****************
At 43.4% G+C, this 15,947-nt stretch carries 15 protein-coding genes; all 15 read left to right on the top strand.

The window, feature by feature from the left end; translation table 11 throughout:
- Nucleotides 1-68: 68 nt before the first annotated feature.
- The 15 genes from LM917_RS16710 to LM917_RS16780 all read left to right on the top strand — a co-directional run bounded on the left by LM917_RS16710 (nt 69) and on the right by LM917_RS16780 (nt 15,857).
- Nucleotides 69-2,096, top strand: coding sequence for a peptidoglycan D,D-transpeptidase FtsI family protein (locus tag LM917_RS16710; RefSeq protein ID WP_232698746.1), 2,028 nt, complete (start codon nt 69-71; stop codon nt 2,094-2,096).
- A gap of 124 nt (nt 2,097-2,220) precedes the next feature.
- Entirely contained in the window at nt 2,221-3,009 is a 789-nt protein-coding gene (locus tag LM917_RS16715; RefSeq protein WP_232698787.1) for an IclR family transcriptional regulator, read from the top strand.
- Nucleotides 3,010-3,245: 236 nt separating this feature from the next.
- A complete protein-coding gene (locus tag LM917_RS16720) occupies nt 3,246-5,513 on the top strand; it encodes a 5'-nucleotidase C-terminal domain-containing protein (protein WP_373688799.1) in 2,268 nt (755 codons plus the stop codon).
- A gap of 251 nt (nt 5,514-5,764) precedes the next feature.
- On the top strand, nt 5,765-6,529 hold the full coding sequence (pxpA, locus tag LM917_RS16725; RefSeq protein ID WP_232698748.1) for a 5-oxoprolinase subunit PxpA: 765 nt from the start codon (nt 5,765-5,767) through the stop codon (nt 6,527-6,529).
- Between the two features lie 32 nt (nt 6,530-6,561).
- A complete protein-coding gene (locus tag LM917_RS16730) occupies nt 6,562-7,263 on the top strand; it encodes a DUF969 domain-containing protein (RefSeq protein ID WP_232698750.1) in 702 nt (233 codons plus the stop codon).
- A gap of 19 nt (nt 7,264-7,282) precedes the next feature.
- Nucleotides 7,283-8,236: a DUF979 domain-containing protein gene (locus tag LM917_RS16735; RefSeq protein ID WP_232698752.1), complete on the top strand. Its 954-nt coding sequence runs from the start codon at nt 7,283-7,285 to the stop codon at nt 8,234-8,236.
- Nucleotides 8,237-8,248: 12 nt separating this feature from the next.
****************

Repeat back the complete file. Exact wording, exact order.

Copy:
At 43.4% G+C, this 15,947-nt stretch carries 15 protein-coding genes; all 15 read left to right on the top strand.

The window, feature by feature from the left end; translation table 11 throughout:
- Nucleotides 1-68: 68 nt before the first annotated feature.
- The 15 genes from LM917_RS16710 to LM917_RS16780 all read left to right on the top strand — a co-directional run bounded on the left by LM917_RS16710 (nt 69) and on the right by LM917_RS16780 (nt 15,857).
- Nucleotides 69-2,096, top strand: coding sequence for a peptidoglycan D,D-transpeptidase FtsI family protein (locus tag LM917_RS16710; RefSeq protein ID WP_232698746.1), 2,028 nt, complete (start codon nt 69-71; stop codon nt 2,094-2,096).
- A gap of 124 nt (nt 2,097-2,220) precedes the next feature.
- Entirely contained in the window at nt 2,221-3,009 is a 789-nt protein-coding gene (locus tag LM917_RS16715; RefSeq protein WP_232698787.1) for an IclR family transcriptional regulator, read from the top strand.
- Nucleotides 3,010-3,245: 236 nt separating this feature from the next.
- A complete protein-coding gene (locus tag LM917_RS16720) occupies nt 3,246-5,513 on the top strand; it encodes a 5'-nucleotidase C-terminal domain-containing protein (protein WP_373688799.1) in 2,268 nt (755 codons plus the stop codon).
- A gap of 251 nt (nt 5,514-5,764) precedes the next feature.
- On the top strand, nt 5,765-6,529 hold the full coding sequence (pxpA, locus tag LM917_RS16725; RefSeq protein ID WP_232698748.1) for a 5-oxoprolinase subunit PxpA: 765 nt from the start codon (nt 5,765-5,767) through the stop codon (nt 6,527-6,529).
- Between the two features lie 32 nt (nt 6,530-6,561).
- A complete protein-coding gene (locus tag LM917_RS16730) occupies nt 6,562-7,263 on the top strand; it encodes a DUF969 domain-containing protein (RefSeq protein ID WP_232698750.1) in 702 nt (233 codons plus the stop codon).
- A gap of 19 nt (nt 7,264-7,282) precedes the next feature.
- Nucleotides 7,283-8,236: a DUF979 domain-containing protein gene (locus tag LM917_RS16735; RefSeq protein ID WP_232698752.1), complete on the top strand. Its 954-nt coding sequence runs from the start codon at nt 7,283-7,285 to the stop codon at nt 8,234-8,236.
- Nucleotides 8,237-8,248: 12 nt separating this feature from the next.